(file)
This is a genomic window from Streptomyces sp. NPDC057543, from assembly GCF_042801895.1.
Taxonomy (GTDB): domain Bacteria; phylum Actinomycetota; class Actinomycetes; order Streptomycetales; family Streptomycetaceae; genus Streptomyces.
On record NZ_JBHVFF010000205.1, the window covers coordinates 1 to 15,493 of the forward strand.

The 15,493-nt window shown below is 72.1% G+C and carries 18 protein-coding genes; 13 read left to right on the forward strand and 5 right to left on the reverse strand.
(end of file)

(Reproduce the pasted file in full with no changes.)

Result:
This is a genomic window from Streptomyces sp. NPDC057543, from assembly GCF_042801895.1.
Taxonomy (GTDB): domain Bacteria; phylum Actinomycetota; class Actinomycetes; order Streptomycetales; family Streptomycetaceae; genus Streptomyces.
On record NZ_JBHVFF010000205.1, the window covers coordinates 1 to 15,493 of the forward strand.

The 15,493-nt window shown below is 72.1% G+C and carries 18 protein-coding genes; 13 read left to right on the forward strand and 5 right to left on the reverse strand.